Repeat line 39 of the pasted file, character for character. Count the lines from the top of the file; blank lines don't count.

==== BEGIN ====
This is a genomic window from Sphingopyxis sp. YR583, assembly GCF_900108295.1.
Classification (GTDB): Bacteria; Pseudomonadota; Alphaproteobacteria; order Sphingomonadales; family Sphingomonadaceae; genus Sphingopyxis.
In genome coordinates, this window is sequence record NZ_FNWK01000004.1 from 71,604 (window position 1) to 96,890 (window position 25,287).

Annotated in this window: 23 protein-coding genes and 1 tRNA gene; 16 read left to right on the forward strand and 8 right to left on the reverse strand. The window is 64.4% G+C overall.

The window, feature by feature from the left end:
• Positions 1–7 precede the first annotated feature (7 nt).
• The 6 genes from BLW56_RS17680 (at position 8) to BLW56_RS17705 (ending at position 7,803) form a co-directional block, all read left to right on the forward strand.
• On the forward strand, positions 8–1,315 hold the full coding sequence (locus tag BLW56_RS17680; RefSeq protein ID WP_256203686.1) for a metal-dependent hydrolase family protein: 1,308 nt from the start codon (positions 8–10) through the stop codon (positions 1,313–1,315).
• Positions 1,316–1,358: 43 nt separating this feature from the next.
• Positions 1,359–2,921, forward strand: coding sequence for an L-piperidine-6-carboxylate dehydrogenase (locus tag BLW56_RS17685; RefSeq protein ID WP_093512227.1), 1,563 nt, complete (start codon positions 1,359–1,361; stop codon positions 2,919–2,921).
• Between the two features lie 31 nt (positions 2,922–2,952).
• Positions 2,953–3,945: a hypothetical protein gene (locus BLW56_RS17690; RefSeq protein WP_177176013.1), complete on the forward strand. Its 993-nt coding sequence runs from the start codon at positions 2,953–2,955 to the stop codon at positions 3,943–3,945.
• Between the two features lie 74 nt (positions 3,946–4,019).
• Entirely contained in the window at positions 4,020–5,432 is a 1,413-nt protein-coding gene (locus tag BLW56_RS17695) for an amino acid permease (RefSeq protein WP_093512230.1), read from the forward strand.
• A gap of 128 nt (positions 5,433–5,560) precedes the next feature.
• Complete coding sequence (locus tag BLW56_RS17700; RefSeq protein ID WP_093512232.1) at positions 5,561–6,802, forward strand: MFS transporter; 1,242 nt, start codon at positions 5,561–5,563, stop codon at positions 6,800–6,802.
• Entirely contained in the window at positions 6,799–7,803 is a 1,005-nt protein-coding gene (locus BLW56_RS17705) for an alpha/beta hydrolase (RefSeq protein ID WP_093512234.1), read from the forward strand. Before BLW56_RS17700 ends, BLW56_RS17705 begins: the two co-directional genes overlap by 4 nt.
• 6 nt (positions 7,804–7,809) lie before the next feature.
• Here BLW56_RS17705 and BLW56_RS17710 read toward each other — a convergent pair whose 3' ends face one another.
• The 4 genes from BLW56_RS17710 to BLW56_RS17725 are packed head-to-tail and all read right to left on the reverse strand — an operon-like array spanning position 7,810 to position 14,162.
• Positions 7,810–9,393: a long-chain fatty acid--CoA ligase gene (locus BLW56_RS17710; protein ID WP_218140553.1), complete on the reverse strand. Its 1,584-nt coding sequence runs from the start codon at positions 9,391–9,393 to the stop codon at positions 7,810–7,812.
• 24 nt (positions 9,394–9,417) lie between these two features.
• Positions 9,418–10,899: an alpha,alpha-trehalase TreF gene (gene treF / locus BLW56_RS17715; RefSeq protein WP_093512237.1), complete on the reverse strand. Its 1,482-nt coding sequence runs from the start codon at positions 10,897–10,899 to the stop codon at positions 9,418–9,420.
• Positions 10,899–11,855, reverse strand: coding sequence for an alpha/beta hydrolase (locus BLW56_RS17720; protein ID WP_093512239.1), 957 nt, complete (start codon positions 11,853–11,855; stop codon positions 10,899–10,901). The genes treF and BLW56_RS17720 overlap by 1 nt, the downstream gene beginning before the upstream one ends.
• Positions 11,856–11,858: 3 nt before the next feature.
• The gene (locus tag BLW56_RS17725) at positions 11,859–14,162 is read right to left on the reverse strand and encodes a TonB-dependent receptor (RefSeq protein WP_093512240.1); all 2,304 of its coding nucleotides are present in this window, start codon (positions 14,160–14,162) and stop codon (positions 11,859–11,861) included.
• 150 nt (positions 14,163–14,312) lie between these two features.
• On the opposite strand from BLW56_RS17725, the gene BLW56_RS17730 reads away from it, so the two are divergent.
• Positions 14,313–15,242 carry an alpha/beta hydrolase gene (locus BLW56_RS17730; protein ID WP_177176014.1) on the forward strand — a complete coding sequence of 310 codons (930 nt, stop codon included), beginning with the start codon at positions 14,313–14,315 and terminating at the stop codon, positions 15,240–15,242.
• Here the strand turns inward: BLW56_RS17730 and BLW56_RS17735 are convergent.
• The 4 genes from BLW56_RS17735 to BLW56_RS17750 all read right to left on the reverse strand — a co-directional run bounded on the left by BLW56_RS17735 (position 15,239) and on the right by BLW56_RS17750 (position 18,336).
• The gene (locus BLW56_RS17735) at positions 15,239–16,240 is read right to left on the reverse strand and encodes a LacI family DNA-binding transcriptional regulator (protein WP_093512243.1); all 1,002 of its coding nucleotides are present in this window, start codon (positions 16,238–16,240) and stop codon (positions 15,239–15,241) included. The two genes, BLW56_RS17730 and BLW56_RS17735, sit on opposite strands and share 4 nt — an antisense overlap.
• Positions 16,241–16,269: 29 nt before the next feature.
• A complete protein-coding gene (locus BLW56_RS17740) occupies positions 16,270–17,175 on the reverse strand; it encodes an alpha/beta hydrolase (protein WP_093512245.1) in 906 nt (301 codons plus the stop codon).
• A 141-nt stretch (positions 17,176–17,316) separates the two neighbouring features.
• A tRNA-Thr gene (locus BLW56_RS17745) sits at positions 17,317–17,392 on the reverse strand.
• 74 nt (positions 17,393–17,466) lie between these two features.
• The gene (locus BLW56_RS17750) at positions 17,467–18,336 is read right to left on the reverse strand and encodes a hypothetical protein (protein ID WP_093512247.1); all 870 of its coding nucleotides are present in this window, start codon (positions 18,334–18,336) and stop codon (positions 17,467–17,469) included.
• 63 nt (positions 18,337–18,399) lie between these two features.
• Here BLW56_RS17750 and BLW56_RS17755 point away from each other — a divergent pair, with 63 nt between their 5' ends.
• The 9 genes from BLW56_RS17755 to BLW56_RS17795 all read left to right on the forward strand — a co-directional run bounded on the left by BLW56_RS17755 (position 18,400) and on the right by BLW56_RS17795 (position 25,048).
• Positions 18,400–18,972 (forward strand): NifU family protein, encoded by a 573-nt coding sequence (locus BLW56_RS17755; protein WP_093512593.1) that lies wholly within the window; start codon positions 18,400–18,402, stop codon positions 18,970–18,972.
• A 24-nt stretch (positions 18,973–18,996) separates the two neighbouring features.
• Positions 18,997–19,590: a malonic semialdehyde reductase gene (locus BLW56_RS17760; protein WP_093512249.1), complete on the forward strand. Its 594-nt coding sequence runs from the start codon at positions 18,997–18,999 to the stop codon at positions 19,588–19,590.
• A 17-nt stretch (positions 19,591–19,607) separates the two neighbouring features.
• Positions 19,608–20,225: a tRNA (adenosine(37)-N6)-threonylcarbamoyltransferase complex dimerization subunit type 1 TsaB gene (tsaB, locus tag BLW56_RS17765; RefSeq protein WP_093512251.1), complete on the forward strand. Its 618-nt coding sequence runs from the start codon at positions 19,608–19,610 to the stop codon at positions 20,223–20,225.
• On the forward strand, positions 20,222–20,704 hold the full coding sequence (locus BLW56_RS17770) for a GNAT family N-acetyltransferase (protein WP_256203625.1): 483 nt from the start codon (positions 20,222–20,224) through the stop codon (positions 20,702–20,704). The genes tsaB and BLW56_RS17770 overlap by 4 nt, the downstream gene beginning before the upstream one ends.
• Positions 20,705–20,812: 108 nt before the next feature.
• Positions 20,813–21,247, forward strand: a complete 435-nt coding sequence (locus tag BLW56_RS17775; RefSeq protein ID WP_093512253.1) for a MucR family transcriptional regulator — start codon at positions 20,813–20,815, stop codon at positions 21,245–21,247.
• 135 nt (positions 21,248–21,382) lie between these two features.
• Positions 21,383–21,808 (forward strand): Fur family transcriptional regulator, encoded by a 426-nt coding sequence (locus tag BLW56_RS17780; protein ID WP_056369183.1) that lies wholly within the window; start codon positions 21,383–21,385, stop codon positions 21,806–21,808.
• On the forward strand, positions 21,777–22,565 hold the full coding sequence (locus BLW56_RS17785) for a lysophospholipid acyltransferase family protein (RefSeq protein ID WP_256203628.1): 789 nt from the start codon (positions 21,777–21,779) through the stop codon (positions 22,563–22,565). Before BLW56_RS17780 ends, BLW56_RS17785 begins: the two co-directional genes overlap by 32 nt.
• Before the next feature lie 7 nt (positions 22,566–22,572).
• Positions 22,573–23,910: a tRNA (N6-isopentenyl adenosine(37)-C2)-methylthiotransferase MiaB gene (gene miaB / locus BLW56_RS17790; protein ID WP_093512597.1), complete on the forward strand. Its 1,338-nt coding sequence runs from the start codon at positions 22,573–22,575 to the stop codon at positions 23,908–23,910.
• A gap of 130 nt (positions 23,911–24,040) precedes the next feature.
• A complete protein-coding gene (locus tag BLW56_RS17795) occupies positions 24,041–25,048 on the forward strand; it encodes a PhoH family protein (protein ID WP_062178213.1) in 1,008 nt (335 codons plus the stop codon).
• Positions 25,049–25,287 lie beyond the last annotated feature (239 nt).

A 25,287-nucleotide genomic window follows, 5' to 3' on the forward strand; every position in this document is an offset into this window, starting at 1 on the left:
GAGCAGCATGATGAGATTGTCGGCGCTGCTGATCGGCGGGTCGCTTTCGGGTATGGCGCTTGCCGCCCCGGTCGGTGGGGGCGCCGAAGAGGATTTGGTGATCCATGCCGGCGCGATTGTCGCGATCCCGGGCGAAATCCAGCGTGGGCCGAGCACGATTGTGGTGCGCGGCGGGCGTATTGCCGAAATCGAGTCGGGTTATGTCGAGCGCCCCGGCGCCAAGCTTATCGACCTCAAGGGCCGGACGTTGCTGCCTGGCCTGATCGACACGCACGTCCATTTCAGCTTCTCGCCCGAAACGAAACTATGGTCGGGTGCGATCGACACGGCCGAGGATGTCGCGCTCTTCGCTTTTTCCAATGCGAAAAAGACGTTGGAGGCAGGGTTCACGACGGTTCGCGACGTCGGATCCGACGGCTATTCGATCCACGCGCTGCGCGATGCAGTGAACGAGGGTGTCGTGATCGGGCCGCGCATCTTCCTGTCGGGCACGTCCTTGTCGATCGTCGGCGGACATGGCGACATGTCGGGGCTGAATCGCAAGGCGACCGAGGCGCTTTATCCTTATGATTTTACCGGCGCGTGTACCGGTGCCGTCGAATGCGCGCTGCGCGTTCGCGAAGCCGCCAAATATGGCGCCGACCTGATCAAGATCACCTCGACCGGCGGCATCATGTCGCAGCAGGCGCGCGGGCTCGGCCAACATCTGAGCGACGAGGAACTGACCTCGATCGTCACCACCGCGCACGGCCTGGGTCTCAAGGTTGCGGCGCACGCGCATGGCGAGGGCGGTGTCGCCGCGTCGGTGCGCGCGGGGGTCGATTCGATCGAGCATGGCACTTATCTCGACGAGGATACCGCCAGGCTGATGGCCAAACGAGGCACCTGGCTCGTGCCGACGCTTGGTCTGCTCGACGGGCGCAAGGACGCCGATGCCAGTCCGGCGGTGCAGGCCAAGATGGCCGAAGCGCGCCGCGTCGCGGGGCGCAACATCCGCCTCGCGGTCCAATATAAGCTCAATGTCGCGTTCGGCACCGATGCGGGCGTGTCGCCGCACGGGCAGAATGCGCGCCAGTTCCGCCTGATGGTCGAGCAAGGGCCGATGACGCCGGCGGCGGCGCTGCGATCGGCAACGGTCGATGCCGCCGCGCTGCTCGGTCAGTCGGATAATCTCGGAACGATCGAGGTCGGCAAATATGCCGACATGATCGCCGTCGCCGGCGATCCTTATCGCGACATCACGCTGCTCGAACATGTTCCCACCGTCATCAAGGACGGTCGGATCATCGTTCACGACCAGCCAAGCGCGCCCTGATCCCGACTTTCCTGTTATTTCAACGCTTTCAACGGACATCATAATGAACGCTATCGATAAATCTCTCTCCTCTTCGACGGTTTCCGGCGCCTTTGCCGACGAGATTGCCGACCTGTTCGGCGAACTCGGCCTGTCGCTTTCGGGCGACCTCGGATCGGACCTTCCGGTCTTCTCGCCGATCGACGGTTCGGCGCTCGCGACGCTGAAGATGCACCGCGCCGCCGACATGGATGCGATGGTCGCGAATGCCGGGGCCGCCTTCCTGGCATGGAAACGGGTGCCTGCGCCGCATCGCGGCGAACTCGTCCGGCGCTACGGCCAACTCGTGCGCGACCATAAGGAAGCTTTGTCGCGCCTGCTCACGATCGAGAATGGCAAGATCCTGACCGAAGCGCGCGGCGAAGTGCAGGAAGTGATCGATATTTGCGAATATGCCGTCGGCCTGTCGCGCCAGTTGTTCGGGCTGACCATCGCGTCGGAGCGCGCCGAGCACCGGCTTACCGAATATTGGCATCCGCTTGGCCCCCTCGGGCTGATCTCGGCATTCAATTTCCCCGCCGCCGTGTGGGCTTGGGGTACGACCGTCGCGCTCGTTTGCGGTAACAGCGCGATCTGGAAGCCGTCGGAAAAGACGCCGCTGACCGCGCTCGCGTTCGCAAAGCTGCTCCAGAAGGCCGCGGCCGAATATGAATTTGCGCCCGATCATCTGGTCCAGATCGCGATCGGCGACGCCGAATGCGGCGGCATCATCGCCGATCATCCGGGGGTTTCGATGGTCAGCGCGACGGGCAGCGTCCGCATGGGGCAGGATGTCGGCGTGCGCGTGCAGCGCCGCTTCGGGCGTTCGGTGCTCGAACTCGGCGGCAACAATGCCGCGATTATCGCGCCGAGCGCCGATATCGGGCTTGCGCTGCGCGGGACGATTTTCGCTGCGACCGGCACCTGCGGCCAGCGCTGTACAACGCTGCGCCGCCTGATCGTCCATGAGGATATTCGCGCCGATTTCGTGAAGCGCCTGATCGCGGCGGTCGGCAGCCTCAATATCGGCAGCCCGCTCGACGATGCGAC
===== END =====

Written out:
• 63 nt (positions 18,337–18,399) lie between these two features.